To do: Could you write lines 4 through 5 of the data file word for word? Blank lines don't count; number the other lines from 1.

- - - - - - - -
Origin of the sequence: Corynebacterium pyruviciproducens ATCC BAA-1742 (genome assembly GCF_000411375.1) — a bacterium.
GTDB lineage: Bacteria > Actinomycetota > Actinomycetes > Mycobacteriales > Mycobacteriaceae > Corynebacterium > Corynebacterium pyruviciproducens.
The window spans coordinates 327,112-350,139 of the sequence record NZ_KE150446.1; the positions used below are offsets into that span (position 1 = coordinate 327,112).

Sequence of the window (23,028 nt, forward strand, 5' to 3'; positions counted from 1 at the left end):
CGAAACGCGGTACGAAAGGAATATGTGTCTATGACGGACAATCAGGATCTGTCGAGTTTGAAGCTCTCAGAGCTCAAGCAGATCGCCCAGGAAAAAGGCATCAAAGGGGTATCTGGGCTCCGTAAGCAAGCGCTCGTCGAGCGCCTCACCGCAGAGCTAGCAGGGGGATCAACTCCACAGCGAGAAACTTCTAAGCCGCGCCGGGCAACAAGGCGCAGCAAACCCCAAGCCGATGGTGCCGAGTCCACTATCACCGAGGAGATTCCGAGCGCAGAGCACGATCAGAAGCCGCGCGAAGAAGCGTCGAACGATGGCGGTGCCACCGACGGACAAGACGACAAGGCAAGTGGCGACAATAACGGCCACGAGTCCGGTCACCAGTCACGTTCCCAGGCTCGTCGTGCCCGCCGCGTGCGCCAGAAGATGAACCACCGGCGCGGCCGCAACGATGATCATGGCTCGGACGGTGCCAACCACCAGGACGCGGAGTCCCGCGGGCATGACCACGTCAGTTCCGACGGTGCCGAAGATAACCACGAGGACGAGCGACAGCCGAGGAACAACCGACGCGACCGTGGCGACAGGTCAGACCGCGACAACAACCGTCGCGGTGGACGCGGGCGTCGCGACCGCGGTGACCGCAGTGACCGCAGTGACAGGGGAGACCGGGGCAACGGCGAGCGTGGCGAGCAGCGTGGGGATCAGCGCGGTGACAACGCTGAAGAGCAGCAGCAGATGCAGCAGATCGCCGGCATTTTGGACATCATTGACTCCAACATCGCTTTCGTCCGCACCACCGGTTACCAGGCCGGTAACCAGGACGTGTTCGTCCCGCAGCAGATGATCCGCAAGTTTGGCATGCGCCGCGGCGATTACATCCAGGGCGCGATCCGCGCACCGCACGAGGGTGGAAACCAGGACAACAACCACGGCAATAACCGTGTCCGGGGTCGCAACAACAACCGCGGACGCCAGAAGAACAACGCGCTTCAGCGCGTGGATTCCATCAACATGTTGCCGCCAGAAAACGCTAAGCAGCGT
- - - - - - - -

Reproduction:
Sequence of the window (23,028 nt, forward strand, 5' to 3'; positions counted from 1 at the left end):
CGAAACGCGGTACGAAAGGAATATGTGTCTATGACGGACAATCAGGATCTGTCGAGTTTGAAGCTCTCAGAGCTCAAGCAGATCGCCCAGGAAAAAGGCATCAAAGGGGTATCTGGGCTCCGTAAGCAAGCGCTCGTCGAGCGCCTCACCGCAGAGCTAGCAGGGGGATCAACTCCACAGCGAGAAACTTCTAAGCCGCGCCGGGCAACAAGGCGCAGCAAACCCCAAGCCGATGGTGCCGAGTCCACTATCACCGAGGAGATTCCGAGCGCAGAGCACGATCAGAAGCCGCGCGAAGAAGCGTCGAACGATGGCGGTGCCACCGACGGACAAGACGACAAGGCAAGTGGCGACAATAACGGCCACGAGTCCGGTCACCAGTCACGTTCCCAGGCTCGTCGTGCCCGCCGCGTGCGCCAGAAGATGAACCACCGGCGCGGCCGCAACGATGATCATGGCTCGGACGGTGCCAACCACCAGGACGCGGAGTCCCGCGGGCATGACCACGTCAGTTCCGACGGTGCCGAAGATAACCACGAGGACGAGCGACAGCCGAGGAACAACCGACGCGACCGTGGCGACAGGTCAGACCGCGACAACAACCGTCGCGGTGGACGCGGGCGTCGCGACCGCGGTGACCGCAGTGACCGCAGTGACAGGGGAGACCGGGGCAACGGCGAGCGTGGCGAGCAGCGTGGGGATCAGCGCGGTGACAACGCTGAAGAGCAGCAGCAGATGCAGCAGATCGCCGGCATTTTGGACATCATTGACTCCAACATCGCTTTCGTCCGCACCACCGGTTACCAGGCCGGTAACCAGGACGTGTTCGTCCCGCAGCAGATGATCCGCAAGTTTGGCATGCGCCGCGGCGATTACATCCAGGGCGCGATCCGCGCACCGCACGAGGGTGGAAACCAGGACAACAACCACGGCAATAACCGTGTCCGGGGTCGCAACAACAACCGCGGACGCCAGAAGAACAACGCGCTTCAGCGCGTGGATTCCATCAACATGTTGCCGCCAGAAAACGCTAAGCAGCGT